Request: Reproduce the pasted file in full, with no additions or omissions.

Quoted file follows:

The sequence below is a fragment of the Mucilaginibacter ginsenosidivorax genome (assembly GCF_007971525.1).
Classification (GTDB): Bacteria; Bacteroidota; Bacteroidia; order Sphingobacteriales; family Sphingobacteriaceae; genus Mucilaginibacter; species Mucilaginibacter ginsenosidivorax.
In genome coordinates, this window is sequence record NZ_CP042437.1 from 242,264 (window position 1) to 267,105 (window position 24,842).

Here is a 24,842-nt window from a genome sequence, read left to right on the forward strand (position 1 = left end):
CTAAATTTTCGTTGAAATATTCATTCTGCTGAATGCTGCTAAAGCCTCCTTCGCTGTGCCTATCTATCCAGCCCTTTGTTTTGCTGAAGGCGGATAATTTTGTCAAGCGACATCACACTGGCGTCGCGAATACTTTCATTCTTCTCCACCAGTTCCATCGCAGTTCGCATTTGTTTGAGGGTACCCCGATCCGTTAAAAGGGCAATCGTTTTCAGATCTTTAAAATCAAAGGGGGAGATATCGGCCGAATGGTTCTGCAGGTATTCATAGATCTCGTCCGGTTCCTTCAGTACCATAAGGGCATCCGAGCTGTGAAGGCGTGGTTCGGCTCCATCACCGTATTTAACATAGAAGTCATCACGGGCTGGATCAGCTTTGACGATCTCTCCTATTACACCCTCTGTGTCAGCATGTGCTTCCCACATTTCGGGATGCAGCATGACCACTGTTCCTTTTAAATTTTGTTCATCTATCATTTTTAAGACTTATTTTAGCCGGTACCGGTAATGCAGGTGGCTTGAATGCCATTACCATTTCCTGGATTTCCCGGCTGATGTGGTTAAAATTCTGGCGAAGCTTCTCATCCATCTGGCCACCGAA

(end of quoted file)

The sequence below is a fragment of the Mucilaginibacter ginsenosidivorax genome (assembly GCF_007971525.1).
Classification (GTDB): Bacteria; Bacteroidota; Bacteroidia; order Sphingobacteriales; family Sphingobacteriaceae; genus Mucilaginibacter; species Mucilaginibacter ginsenosidivorax.
In genome coordinates, this window is sequence record NZ_CP042437.1 from 242,264 (window position 1) to 267,105 (window position 24,842).

Here is a 24,842-nt window from a genome sequence, read left to right on the forward strand (position 1 = left end):
CTAAATTTTCGTTGAAATATTCATTCTGCTGAATGCTGCTAAAGCCTCCTTCGCTGTGCCTATCTATCCAGCCCTTTGTTTTGCTGAAGGCGGATAATTTTGTCAAGCGACATCACACTGGCGTCGCGAATACTTTCATTCTTCTCCACCAGTTCCATCGCAGTTCGCATTTGTTTGAGGGTACCCCGATCCGTTAAAAGGGCAATCGTTTTCAGATCTTTAAAATCAAAGGGGGAGATATCGGCCGAATGGTTCTGCAGGTATTCATAGATCTCGTCCGGTTCCTTCAGTACCATAAGGGCATCCGAGCTGTGAAGGCGTGGTTCGGCTCCATCACCGTATTTAACATAGAAGTCATCACGGGCTGGATCAGCTTTGACGATCTCTCCTATTACACCCTCTGTGTCAGCATGTGCTTCCCACATTTCGGGATGCAGCATGACCACTGTTCCTTTTAAATTTTGTTCATCTATCATTTTTAAGACTTATTTTAGCCGGTACCGGTAATGCAGGTGGCTTGAATGCCATTACCATTTCCTGGATTTCCCGGCTGATGTGGTTAAAATTCTGGCGAAGCTTCTCATCCATCTGGCCACCGAA